But "True West" was a milestone for more than that. It was gripping, compelling theater that moved Bialystock & Bloom into the performing arts big leagues in Milwaukee.

The company hit that mark with increasing regularity in the last few years. Its 2004 production of "An Empty Plate at the Café Du Grand Boeuf" and 2005 staging of "Danny and the Deep Blue Sea," two radically different plays, were among the best work done in the state in those years.

"Danny" emphasized another benefit of having B & B in the theater community. The two-character drama included actress Sarah Sokolovic, whom the company found and professionally nurtured when she was barely out of high school. Now based in New York, she spent a season with the American Players Theatre in Spring Green and is currently back in her hometown rehearsing for the next Milwaukee Repertory Theater Powerhouse Theater production, "A Month in the Country."

Bialystock & Bloom offered opportunities to young actors who needed experience and exposure. "In a lot of ways, I grew up as an artist and as a human being with those men," Sokolovic recently said. "They took chances on me when many others wouldn't."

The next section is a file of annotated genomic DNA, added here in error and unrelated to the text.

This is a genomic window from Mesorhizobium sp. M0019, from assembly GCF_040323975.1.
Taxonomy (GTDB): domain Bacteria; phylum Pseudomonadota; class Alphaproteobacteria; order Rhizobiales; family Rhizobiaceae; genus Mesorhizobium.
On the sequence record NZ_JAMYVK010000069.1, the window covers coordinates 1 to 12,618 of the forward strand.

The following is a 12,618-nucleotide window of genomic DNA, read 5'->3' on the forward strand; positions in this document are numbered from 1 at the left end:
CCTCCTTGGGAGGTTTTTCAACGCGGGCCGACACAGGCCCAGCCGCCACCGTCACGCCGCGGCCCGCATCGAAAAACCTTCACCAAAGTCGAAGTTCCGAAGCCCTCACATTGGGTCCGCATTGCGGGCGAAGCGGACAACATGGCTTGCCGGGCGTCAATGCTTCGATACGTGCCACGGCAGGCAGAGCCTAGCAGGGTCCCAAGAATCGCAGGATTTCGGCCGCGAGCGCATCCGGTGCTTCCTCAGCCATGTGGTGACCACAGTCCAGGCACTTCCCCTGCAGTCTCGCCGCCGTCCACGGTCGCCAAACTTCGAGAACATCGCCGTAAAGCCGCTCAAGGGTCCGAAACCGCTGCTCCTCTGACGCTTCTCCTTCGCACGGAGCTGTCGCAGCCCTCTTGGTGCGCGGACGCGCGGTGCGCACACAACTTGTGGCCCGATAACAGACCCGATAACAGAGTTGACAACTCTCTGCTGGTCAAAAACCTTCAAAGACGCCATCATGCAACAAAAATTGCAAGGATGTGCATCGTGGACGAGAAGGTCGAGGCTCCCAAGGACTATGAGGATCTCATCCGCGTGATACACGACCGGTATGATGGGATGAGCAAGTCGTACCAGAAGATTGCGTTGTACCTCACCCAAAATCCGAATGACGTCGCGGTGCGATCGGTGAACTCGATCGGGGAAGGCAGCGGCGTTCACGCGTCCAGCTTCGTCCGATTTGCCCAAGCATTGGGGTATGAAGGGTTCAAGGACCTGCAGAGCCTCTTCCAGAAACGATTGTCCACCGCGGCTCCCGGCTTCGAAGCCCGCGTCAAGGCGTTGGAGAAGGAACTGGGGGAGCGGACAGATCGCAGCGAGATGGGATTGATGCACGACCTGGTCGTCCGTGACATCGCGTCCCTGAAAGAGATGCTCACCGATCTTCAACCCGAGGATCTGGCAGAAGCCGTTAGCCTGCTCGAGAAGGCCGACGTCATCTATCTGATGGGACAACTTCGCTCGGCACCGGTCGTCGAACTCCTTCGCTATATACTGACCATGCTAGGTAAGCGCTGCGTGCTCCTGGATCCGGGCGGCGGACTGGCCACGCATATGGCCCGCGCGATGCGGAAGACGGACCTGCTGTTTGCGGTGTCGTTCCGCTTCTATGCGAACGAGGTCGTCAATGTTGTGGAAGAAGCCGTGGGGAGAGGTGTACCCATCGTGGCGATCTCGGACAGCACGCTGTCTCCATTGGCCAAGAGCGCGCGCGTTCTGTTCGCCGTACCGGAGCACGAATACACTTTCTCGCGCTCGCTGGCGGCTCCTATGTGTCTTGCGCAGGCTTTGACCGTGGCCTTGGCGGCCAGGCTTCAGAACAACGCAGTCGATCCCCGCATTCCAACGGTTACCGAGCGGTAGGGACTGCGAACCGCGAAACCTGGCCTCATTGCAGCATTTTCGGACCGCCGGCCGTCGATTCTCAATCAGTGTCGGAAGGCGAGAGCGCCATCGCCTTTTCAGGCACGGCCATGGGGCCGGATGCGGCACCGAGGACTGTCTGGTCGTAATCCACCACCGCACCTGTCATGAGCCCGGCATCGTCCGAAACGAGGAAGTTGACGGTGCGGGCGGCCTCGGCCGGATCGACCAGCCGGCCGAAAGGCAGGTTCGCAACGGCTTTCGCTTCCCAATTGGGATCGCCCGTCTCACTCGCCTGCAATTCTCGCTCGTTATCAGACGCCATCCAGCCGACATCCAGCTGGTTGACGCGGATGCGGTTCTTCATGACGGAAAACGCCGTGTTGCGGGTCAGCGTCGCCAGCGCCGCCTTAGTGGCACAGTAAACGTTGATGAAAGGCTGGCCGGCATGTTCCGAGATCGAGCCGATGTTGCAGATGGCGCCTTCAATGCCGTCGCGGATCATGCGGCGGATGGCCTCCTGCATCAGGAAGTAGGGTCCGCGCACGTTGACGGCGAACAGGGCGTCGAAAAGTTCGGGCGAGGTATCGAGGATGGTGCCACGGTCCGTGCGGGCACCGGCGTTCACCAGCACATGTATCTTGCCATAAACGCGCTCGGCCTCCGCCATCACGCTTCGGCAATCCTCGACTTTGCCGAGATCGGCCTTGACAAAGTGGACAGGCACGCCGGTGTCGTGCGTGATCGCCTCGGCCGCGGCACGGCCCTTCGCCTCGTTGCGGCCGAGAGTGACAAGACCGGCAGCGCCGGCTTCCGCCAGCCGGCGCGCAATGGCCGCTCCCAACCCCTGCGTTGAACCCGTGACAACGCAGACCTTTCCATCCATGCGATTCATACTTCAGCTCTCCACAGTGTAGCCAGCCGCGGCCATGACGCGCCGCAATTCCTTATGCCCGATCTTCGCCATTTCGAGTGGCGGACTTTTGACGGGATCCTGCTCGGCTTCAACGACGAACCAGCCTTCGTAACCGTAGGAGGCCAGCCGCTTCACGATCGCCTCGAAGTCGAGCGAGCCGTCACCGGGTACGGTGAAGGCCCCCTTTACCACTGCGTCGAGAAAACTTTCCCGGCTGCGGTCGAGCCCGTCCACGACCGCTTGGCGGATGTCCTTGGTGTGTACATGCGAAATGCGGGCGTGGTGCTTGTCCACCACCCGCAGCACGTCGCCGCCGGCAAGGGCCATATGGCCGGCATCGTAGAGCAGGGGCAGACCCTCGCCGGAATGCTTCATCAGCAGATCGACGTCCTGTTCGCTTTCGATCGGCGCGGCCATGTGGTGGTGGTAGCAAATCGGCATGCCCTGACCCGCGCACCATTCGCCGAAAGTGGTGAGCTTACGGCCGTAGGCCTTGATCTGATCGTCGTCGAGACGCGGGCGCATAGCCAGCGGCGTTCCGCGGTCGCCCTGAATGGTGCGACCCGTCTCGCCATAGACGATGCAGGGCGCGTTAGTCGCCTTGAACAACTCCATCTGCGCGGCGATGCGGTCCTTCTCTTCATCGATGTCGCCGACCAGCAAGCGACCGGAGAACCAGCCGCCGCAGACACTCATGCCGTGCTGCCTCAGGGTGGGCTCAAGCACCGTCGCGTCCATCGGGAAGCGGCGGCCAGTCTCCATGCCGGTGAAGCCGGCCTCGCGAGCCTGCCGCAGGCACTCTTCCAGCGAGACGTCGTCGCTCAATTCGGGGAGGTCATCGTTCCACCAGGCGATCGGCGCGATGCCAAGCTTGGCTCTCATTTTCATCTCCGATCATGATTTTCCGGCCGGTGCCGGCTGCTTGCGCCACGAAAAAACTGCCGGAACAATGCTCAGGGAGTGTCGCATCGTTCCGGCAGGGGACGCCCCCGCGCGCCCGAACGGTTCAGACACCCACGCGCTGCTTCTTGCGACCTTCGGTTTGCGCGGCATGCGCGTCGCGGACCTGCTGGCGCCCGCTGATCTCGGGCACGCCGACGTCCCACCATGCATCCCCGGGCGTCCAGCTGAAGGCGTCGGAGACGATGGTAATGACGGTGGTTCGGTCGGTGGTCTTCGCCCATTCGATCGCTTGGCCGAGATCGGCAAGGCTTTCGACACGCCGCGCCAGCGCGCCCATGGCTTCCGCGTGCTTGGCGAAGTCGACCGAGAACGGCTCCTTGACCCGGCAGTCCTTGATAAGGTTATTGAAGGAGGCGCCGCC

Declining ticket sales over the last several years and a $25,000 debt made the B & B partners pessimistic about the viability of their company if major changes were not made. They were not willing to take fewer chances on plays and produce more mainstream comedies. They also were unwilling to scale back actors' pay and production values.

"We are pigheaded enough to say we would rather stop," West said. All three men now have wives, children and mortgages, and the idea of regressing back to building sets in West's garage is not appealing.

Seeing trouble ahead, Bialystock & Bloom approached the Milwaukee Chamber Theatre's board to explore the possibility of the companies merging when Montgomery Davis stepped down as the Chamber's artistic director.

"Our idea was that it would have become an entirely new company," West said. But the suggestion was not pursued.

For more than two decades professional theater in Milwaukee vigorously expanded while other cities struggled to keep theaters alive. With Theatre X's dissolution, the Bialystock & Bloom closing and the Chamber's Theatre continuing money woes, the health of theater here is called into question.

"We are all competing for one audience," West said. "There is a theater-going audience in Milwaukee. Though it has expanded, I don't think it has expanded at the rate that companies like ours have grown."

"The really sad thing about us closing is there are a lot of plays on our list that we never got to do," Howland said. With that, a collective gleam appears in the eyes of the Bialystock & Bloom boys.

"You never know. We could all grow mustaches and come back to do things, and people wouldn't know it was us," Howland continued.

"We're full of schemes, unfortunately," West added. "We're done with this chapter of our lives, but it doesn't mean we don't have things up our sleeves. If we were to do something in the future, it would be more of a 'what the hell' thing."

That is how Bialystock & Bloom started.

---Damien Jaques, JS Online